How much more difficult is it for somebody to find a seat at a crowded table?

If there are people around our table who are surrounding us with Christ-like relationships, what a different outcome it would be.

There is strength in those numbers. When those geese were in the sky that morning, it took them a little while to get into formation. At first my kids thought that they were bats because they were scattered all around. They were flapping their wings every which way. They looked to be on top of each other. They simply looked to be chaotic.

As those geese got into their formation, their plan of action seemed so much more clear. It was evident that they were organized, they were unified, they were working together. They had a similar shared vision that they were trying to accomplish. Those geese will migrate somewhere together, and they had an end goal in sight.

If our end goal on this earth is to glorify God and enjoy him forever, pointing others to him, we need to be surrounded. We need to be rooted and grounded in Jesus, in the Word, with his Holy Spirit inside of us, sensitive to his nudgings and his leading. You and I also need to be surrounded by other geese who will get in formation with us. Who will occupy space around us, and who will remind each one of us of who we are in Christ and what we are doing, especially when we are prone to wander?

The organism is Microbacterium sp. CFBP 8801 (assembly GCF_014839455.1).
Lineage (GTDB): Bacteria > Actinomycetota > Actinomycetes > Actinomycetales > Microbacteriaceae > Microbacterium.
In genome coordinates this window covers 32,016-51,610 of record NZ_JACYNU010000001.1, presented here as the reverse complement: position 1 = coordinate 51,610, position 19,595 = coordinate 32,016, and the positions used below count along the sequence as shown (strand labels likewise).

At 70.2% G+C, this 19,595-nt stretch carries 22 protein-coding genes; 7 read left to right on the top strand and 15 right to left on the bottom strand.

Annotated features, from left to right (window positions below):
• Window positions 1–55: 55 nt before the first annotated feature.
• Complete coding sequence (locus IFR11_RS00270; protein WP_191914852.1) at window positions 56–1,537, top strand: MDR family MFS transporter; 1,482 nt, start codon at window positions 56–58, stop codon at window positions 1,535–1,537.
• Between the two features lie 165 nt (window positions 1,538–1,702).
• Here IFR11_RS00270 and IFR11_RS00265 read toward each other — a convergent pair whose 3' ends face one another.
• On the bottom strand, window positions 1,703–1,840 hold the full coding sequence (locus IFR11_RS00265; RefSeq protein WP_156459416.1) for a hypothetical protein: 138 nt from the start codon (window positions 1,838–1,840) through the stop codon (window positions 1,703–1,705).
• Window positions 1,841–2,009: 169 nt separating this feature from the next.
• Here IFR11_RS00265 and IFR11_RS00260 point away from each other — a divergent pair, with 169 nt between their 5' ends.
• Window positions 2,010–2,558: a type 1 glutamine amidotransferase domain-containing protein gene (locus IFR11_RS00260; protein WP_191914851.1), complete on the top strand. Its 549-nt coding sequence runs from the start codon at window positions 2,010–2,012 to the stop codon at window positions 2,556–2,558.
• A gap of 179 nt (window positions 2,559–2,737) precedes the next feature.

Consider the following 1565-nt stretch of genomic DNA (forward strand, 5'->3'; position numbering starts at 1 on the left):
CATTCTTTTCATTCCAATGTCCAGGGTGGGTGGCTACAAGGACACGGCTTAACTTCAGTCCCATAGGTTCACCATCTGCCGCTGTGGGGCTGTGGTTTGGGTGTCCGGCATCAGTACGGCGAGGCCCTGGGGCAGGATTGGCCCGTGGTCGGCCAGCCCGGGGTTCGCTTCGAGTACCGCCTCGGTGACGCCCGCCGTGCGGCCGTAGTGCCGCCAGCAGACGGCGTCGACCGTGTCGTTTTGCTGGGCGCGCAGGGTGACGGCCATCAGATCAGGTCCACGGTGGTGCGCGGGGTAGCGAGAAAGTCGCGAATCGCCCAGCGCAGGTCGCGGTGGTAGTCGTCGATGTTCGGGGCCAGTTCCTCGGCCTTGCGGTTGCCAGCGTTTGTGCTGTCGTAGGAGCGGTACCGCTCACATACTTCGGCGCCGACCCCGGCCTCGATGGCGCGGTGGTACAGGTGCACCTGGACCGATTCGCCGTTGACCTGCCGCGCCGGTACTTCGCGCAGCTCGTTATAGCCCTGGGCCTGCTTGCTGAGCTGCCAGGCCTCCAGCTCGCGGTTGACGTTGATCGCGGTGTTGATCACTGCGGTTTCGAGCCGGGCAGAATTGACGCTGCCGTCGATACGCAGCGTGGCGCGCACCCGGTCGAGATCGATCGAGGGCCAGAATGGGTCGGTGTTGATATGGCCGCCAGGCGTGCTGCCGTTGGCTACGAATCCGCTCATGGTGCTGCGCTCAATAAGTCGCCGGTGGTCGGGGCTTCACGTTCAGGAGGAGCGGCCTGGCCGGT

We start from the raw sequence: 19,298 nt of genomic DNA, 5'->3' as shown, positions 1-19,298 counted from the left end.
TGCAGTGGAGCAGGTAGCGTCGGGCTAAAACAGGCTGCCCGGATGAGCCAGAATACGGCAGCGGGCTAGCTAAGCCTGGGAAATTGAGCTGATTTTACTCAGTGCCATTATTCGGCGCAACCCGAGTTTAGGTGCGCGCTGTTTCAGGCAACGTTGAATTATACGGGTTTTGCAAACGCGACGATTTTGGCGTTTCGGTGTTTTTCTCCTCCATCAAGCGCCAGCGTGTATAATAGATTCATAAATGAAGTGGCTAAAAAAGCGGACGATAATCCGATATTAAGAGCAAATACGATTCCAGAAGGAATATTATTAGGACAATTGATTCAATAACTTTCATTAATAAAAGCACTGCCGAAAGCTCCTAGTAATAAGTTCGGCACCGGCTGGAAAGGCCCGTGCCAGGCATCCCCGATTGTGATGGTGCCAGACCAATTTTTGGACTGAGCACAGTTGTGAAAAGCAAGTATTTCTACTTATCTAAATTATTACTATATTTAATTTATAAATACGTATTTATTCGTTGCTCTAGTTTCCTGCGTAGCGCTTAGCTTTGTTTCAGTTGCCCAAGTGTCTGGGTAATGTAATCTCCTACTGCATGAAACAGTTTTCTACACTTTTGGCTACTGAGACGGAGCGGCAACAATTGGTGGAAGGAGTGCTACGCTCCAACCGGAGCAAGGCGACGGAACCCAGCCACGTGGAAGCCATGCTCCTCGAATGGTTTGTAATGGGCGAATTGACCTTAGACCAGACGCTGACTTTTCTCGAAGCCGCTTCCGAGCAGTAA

Who are the “geese” around you? Are you flying with the right crew? Is your vision aligned or might it be time to either refocus or reposition yourself?